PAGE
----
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A. J. Coates

5 Legitimate authority The criterion of legitimate authority has become the most neglected of all the criteria that have been traditionally employed in the moral assessment of war. Nowhere is this more evident than in the popular assessment of contemporary terrorism. For many the central moral issue raised by terrorism is that of non-­combatant immunity. The peculiar moral vulnerability of terrorism is seen to lie in its tendency to violate this principle of just conduct. As one study of terrorism argues: ‘Perhaps the main obstacle to any agreement that

in The ethics of war
Poetic tradition in The Parliament of Fowls and the Mutabilitie Cantos
Craig Berry

: Thow hast the so wel born In lokynge of myn olde bok totorn, Of which Macrobye roughte nat a lyte, That sumdel of thy labour wolde I quyte. 1 Scipio Africanus has apparently kept an eye on his reputation in the centuries following his death, for what we have here is an ancient Roman authority telling a late medieval English poet that Macrobius, the late antique commentator, thought his book was something special. Africanus overreaches a bit to claim the

in Rereading Chaucer and Spenser
Carmen M. Mangion

8 Authority and governance We must go out and conquer the world without being afraid of the difficulties or snares it sets in our way. There must be nothing petty about a Sister of Notre Dame. She must have the strong heart of a man, and a generous soul filled with the spirit of the good God.1 This directive found in the Book of the Instructions of Blessed Mère Julie (1909) was uncompromising. The founder Julie Billiart warned of impending struggles defeated only by the sister of Notre Dame’s ‘strong heart of a man’ and her soul filled with the ‘spirit of the

in Contested identities
The development of Protestantism in Nantes, 1558–72
Elizabeth C. Tingle

Chap 3 19/6/06 9:46 am Page 53 3 Challenges to authority: the development of Protestantism in Nantes, 1558–72 ‘The faith of the people of Brittany has always been so constant and pure that the heresy of the last century, so widespread in all the provinces of the kingdom, was not able to penetrate this one.’1 Antoine Boschet’s seventeenthcentury life of the Jesuit missionary Julien Maunoir echoed the popular belief then current in Brittany that the province was little affected by the Calvinism which emerged in France after 1550. But the reality was different

in Authority and society in Nantes during the French wars of religion, 1559–98
Jennifer L. Sisk

6 Chaucer and hagiographic authority Jennifer L. Sisk While much has been written about Chaucer’s debt to French, Italian and Classical literature,1 comparatively little attention has been devoted to Chaucer’s engagement with hagiography, even though writing about the saints was the most popular and widespread medieval narrative tradition.2 Chaucer’s own legend of St Cecilia is generally regarded as the first (or most) literary example of vernacular hagiography produced in late medieval England, but his engagement with the tradition goes far beyond the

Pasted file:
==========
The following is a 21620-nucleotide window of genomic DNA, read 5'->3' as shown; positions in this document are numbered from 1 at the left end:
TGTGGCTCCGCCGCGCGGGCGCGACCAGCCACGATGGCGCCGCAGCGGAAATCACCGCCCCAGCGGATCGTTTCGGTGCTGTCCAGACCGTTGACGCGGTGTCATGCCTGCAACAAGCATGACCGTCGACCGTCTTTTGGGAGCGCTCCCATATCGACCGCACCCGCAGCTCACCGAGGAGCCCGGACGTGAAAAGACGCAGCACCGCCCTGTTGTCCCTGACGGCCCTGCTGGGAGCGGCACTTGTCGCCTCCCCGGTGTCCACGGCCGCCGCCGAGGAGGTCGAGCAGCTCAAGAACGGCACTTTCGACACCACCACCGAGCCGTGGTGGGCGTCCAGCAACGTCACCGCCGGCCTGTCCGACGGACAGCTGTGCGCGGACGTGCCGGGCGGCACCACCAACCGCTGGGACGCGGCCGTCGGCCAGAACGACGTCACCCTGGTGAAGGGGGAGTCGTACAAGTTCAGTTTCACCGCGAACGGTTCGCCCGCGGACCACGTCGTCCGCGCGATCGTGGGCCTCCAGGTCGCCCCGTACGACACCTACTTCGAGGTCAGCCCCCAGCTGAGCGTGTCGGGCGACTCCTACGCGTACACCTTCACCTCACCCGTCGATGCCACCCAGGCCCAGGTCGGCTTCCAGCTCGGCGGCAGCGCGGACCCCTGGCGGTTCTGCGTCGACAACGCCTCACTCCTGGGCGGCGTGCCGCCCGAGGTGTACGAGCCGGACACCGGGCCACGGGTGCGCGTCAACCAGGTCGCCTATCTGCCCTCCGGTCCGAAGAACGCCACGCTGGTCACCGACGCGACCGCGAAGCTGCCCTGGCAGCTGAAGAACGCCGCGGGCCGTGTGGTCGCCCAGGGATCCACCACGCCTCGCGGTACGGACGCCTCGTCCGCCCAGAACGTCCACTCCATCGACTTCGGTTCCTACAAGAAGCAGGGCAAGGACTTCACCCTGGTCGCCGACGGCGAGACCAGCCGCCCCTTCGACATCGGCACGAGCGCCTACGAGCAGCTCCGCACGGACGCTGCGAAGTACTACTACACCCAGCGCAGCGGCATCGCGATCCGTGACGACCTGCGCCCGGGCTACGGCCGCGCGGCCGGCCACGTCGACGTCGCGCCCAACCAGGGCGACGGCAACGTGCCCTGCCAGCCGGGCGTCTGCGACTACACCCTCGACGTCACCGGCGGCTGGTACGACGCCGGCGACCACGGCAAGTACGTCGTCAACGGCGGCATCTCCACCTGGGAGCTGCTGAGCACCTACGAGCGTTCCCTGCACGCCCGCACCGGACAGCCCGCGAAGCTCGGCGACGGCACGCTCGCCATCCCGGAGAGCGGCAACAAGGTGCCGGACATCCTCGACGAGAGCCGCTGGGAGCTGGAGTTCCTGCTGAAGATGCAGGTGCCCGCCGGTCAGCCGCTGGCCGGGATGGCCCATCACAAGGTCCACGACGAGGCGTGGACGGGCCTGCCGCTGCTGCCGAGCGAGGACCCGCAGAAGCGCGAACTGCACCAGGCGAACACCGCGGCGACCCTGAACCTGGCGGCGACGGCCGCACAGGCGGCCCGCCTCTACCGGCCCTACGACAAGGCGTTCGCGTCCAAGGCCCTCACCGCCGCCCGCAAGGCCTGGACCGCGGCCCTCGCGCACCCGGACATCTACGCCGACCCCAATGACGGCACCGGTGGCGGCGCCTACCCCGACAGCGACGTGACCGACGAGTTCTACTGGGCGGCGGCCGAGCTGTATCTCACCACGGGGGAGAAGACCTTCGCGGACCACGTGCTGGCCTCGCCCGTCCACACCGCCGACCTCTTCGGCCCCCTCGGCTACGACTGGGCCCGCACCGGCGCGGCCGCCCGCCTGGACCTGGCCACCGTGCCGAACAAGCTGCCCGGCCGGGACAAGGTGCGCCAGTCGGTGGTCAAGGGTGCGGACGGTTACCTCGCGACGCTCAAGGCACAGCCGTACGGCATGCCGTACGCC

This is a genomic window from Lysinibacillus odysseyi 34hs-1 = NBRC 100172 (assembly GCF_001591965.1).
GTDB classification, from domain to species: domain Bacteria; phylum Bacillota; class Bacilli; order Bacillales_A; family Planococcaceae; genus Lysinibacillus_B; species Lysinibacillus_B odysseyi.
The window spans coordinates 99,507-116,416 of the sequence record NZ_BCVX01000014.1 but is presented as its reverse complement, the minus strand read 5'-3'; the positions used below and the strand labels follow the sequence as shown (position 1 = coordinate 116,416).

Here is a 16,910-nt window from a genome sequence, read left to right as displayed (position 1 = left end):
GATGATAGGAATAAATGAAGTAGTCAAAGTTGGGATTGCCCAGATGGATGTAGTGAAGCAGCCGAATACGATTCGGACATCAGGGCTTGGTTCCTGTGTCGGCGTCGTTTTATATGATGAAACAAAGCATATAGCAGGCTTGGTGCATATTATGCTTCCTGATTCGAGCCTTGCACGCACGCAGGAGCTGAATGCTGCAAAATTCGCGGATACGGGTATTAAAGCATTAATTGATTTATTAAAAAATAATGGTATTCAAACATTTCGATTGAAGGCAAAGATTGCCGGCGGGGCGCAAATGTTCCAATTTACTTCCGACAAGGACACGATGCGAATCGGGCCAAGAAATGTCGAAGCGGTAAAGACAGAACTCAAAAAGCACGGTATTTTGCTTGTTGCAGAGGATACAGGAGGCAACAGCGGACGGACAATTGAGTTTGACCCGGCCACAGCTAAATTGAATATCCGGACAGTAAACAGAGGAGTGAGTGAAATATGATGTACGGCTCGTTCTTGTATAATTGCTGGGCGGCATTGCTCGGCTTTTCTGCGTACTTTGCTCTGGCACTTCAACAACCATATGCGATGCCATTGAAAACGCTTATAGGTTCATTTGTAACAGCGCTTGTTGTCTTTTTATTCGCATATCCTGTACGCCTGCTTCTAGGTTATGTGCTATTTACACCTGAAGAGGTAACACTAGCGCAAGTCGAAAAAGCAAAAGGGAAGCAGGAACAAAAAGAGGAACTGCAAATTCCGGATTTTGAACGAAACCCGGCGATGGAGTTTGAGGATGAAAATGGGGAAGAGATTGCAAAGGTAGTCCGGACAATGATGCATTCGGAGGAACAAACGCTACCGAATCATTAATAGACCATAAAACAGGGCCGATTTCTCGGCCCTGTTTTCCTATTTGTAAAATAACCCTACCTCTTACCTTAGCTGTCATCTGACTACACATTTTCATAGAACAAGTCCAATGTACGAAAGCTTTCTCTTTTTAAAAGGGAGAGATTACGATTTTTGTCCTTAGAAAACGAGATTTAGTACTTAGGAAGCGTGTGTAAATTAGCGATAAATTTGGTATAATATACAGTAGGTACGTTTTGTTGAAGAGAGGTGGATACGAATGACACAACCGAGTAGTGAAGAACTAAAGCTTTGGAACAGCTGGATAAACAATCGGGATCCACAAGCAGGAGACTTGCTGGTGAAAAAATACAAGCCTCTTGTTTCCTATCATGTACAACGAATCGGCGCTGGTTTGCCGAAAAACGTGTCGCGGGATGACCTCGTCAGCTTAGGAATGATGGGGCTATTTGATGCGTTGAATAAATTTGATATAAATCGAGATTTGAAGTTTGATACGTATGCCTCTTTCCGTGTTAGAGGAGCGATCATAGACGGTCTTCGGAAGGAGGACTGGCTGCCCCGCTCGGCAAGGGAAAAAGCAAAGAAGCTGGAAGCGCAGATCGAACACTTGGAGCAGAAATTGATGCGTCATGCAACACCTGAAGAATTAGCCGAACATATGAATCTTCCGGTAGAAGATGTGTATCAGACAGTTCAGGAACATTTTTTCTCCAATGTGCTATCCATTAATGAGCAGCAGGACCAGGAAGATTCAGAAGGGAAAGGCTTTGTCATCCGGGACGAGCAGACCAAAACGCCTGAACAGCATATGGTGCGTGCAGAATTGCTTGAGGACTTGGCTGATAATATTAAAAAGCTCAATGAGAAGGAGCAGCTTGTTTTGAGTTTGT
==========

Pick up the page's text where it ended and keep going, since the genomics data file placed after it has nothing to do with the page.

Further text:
in Sanctity as literature in late medieval Britain
Stephen Benedict Dyson

With the Iraqi Interim Authority concept abandoned, Bush and Rumsfeld allowed the Coalition Provisional Authority (CPA) to become an instrument of occupation. The CPA was characterized by confusion over objectives and organization of a kind that Rumsfeld usually found intolerable. It had an ambiguous mandate, an odd relationship with the military, and multiple lines of reporting back

in Leaders in conflict
The politics of co-collecting
Sean Mallon

Agency and authority: the politics of co-collecting Sean Mallon There is a seashell in the Museum of New Zealand Te Papa Tongarewa (Te Papa) that was collected on one of the coral atolls of Tokelau in the 1990s and gifted to the museum in 2006 by a Tokelauan man called Kupa Kupa.1 We do not have a collection of unmodified seashells in the Pacific Cultures storeroom in the museum. We have shell cultural valuables, shell necklaces, shell trumpets, shell decorated shields and canoes, but no seashell collection. Yet this shell is one of our most interesting cultural

in Curatopia
Neal Curtis

6 Symbolic authority and kinship We have seen that the primary political act of the sovereign is to define who is friend and who is enemy; who is protected as part of the community and who is excluded or banished. This suggests that an understanding of kinship is also essential to any analysis of sovereignty. Understood from this perspective, the sovereign is a symbolic authority organising, regulating and policing the activities of those who live within a territory. The fact that the sovereign traditionally has his analogue in the despot (despotēs in Greek) or

in Sovereignty and superheroes
Leonie Hannan

However, recent scholarship has argued convincingly for a re-evaluation of the authority that can be derived from the knowledge of experience and therefore the kinds of people who can be considered ‘scientists’. 2 An inclusive model of knowledge-making is borne out by the evidence that follows. As this chapter will show, eighteenth-century knowledge-makers of a variety of stripes communicated a

in A culture of curiosity
Power, ritual and knowledge
Christopher Prior

enquiries were underway, ritual, grand spectacle and the creation of a false omnipotence were judged crucial to the maintenance of imperial authority in the short term. As far as civilian officials were concerned, the process of collecting information about Africa meant that imperial authority increasingly rested on real power, rather than symbolic power. This underpinned the confidence that meant

in Exporting empire